The deal includes the refit of Rolls’ submarine propulsion reactor factory at Derby in central England, where Rolls plans to introduce the latest technology and manufacturing techniques, the company said.
The investment will protect 300 jobs at the factory and many others at suppliers elsewhere, sources said.
“This demonstrates the high level of trust the Ministry of Defence has in both our technology and the expertise of our highly skilled workforce,” said Jason Smith, Rolls-Royce’s chief operating officer and submarines unit president.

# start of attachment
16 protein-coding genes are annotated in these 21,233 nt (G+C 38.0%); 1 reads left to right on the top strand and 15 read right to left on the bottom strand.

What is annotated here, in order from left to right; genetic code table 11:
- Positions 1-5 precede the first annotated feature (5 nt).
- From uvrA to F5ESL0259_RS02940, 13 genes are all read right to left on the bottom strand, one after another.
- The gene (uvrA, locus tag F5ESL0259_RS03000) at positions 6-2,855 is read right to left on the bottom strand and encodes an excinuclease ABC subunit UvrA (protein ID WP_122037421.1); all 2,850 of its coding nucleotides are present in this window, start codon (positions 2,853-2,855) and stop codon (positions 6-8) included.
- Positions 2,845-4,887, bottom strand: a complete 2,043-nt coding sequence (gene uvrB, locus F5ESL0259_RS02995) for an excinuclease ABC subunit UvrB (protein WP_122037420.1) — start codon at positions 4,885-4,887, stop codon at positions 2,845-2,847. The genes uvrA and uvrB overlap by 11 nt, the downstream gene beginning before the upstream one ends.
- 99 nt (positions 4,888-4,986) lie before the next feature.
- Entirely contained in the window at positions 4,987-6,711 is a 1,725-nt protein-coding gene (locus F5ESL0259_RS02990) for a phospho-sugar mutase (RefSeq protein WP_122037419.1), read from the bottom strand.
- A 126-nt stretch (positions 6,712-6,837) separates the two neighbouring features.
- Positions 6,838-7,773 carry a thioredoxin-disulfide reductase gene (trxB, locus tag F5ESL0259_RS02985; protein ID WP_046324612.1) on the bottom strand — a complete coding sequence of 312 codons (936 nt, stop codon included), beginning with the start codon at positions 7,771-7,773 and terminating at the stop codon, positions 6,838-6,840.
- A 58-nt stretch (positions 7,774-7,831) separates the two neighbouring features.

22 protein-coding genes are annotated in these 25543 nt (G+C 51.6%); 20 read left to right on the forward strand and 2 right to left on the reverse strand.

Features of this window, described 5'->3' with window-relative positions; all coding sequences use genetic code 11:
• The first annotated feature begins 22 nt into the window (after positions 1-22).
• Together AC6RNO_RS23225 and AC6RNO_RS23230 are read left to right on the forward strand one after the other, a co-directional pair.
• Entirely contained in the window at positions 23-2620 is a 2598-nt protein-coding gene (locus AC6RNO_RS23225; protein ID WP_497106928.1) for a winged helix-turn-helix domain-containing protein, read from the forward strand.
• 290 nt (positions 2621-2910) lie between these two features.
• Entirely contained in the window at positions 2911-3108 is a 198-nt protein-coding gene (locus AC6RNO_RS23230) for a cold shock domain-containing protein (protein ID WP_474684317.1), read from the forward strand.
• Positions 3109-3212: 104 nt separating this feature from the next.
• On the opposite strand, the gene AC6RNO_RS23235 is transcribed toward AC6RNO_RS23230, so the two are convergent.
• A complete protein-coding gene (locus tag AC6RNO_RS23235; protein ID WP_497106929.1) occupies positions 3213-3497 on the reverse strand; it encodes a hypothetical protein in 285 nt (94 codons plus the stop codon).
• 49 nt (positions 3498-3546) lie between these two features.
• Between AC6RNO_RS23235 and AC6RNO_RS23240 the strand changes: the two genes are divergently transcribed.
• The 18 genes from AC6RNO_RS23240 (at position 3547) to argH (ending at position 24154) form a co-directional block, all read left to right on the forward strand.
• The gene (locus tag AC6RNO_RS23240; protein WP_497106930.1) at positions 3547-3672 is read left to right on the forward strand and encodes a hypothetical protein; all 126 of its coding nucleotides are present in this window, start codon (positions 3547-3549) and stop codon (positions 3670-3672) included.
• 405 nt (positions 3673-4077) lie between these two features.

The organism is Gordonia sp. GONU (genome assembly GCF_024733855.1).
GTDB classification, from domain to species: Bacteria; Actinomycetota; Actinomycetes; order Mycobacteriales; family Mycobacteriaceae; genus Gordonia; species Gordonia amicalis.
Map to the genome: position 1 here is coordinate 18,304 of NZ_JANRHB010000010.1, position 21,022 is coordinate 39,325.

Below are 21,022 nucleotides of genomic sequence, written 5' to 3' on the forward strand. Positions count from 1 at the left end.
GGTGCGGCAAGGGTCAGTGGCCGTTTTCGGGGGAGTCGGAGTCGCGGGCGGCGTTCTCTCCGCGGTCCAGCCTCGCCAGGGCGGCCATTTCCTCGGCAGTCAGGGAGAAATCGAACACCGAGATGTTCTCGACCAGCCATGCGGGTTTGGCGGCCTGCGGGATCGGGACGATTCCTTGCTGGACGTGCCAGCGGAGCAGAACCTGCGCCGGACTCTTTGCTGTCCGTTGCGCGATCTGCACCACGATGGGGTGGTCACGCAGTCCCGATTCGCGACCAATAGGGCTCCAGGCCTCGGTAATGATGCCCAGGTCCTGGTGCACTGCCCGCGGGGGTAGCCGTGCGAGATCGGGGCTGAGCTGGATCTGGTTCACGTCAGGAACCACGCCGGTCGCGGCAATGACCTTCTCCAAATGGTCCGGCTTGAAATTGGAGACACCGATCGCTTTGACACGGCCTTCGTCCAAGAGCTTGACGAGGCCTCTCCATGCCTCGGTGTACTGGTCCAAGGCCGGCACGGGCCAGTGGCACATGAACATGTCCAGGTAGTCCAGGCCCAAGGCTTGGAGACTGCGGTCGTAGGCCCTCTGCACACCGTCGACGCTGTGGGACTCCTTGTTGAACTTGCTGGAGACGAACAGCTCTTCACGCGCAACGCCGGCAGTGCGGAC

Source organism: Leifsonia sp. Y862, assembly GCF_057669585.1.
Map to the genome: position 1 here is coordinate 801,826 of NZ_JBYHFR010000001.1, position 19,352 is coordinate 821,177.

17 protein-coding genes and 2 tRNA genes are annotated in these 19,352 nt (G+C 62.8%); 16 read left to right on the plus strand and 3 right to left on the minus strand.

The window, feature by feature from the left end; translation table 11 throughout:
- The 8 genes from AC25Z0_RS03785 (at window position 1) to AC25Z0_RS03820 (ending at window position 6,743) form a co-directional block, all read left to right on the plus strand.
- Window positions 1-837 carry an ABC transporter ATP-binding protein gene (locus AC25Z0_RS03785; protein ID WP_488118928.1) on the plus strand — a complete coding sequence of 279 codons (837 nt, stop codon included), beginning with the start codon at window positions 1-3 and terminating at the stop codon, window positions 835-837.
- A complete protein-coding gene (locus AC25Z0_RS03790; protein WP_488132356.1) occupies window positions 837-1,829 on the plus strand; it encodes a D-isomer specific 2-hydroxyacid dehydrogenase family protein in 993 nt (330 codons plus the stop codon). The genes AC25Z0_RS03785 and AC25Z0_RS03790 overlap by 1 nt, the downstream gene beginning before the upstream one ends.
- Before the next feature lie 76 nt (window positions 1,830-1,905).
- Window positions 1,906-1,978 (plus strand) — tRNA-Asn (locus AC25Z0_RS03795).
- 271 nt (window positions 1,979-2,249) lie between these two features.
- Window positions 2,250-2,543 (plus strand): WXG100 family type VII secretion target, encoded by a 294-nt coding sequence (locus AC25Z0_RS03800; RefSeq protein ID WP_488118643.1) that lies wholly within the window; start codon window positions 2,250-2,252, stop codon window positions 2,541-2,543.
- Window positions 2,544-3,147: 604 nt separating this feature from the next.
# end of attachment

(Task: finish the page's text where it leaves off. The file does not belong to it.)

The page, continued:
The UK government moved a step closer to renewing its Trident nuclear weapons system last month, awarding £350m worth of contracts to design a new generation of British submarines.
Prime Minister David Cameron has stated that his goal is to establish a new fleet of submarines to ensure Britain’s independent nuclear capability survives beyond 2028.
But the Liberal Democrats are pushing for cheaper and less potent alternatives, arguing that the current capability – the ability to obliterate Moscow – is an outdated hangover from the Cold War.
The final decision as to whether Trident will be replaced is not due to take place before 2016.
Shares in FTSE 100-listed Rolls-Royce closed up 2.1 per cent yesterday, outperforming the index.